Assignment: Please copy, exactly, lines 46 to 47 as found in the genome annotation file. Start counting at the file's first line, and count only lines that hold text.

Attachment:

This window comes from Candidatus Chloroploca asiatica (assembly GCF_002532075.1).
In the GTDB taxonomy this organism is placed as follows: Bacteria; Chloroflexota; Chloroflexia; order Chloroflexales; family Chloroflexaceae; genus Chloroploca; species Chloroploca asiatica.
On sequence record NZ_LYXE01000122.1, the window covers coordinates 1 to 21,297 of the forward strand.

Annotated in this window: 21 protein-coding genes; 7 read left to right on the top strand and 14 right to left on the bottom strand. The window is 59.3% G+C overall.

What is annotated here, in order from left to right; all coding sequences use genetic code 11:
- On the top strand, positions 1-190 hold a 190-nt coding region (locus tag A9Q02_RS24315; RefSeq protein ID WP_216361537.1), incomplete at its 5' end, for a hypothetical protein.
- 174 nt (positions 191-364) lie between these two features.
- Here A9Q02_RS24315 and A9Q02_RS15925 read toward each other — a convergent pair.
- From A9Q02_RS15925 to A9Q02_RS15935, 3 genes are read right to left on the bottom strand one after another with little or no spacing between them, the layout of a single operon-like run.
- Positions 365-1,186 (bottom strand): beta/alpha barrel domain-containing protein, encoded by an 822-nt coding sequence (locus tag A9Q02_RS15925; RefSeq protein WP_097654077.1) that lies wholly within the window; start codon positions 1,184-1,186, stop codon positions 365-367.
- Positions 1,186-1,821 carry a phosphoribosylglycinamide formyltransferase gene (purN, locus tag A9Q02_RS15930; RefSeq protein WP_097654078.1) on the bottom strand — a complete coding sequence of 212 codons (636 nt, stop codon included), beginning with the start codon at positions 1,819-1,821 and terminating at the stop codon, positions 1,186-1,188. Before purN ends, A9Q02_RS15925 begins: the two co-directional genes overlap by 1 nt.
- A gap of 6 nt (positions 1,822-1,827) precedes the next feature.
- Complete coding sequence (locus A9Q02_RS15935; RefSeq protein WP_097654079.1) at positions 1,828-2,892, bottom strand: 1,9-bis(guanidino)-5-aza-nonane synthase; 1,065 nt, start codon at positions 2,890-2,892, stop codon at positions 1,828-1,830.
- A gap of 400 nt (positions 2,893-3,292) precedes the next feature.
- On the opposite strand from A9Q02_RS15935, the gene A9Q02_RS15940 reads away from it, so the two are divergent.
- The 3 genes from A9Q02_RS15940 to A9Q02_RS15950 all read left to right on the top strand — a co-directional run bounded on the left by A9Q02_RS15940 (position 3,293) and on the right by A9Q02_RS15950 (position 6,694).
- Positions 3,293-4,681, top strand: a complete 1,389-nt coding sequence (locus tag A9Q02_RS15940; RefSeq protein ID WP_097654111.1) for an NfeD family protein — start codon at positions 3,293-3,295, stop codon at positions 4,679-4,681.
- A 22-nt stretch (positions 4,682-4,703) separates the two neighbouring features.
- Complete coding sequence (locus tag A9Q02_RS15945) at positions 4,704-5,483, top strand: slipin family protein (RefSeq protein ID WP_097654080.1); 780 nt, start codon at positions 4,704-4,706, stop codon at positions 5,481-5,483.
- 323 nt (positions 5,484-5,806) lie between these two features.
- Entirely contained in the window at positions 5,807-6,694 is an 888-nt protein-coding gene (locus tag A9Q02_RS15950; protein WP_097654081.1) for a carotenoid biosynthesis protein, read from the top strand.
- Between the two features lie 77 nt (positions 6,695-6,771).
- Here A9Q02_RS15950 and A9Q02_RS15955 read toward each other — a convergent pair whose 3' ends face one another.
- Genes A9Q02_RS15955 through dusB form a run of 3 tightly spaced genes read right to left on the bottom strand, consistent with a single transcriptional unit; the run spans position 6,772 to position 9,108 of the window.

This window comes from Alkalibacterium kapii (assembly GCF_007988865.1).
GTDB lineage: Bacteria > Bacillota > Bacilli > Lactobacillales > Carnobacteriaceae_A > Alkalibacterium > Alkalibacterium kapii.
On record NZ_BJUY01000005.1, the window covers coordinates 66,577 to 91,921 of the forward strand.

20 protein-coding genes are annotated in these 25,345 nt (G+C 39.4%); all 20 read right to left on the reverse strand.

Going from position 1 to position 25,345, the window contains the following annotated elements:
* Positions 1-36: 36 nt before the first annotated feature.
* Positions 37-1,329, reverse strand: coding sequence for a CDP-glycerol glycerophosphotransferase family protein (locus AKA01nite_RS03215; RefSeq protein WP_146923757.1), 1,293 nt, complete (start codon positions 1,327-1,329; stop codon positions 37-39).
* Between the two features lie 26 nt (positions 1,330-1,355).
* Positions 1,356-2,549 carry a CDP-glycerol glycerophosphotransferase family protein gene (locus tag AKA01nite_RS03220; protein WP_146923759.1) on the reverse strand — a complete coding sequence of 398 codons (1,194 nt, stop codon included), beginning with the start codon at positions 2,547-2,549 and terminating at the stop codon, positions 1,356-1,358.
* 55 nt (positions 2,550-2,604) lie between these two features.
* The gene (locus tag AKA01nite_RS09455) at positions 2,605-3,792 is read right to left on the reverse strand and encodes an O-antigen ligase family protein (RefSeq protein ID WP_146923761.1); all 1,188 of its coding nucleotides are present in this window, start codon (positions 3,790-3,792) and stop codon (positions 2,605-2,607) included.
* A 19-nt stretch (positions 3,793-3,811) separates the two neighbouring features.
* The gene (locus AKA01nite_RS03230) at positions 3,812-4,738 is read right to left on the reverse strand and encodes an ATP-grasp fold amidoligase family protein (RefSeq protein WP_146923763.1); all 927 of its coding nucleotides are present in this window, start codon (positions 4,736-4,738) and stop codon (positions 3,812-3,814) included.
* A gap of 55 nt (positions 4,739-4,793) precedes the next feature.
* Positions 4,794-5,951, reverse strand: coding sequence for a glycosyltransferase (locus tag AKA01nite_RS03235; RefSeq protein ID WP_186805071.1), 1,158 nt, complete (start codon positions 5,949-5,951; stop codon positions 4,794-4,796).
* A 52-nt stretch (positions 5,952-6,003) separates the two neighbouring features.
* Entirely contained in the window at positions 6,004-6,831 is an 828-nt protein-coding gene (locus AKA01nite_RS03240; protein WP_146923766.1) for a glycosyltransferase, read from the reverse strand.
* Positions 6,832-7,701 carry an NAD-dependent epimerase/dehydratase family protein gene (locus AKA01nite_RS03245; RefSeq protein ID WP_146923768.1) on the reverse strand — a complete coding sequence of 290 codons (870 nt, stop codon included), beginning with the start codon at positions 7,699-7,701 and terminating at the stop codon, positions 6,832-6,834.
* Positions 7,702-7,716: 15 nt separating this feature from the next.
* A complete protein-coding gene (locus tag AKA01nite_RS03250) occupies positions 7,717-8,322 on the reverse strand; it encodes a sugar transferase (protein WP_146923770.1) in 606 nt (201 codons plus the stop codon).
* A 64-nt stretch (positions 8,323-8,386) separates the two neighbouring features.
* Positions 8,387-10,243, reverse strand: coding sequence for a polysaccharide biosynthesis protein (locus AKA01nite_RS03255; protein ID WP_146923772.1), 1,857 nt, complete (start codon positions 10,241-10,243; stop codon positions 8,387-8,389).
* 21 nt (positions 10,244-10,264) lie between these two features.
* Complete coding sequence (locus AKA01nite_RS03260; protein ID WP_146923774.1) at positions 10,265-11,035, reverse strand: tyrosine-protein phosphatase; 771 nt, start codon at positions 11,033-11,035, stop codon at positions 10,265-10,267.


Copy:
* Positions 8,387-10,243, reverse strand: coding sequence for a polysaccharide biosynthesis protein (locus AKA01nite_RS03255; protein ID WP_146923772.1), 1,857 nt, complete (start codon positions 10,241-10,243; stop codon positions 8,387-8,389).
* 21 nt (positions 10,244-10,264) lie between these two features.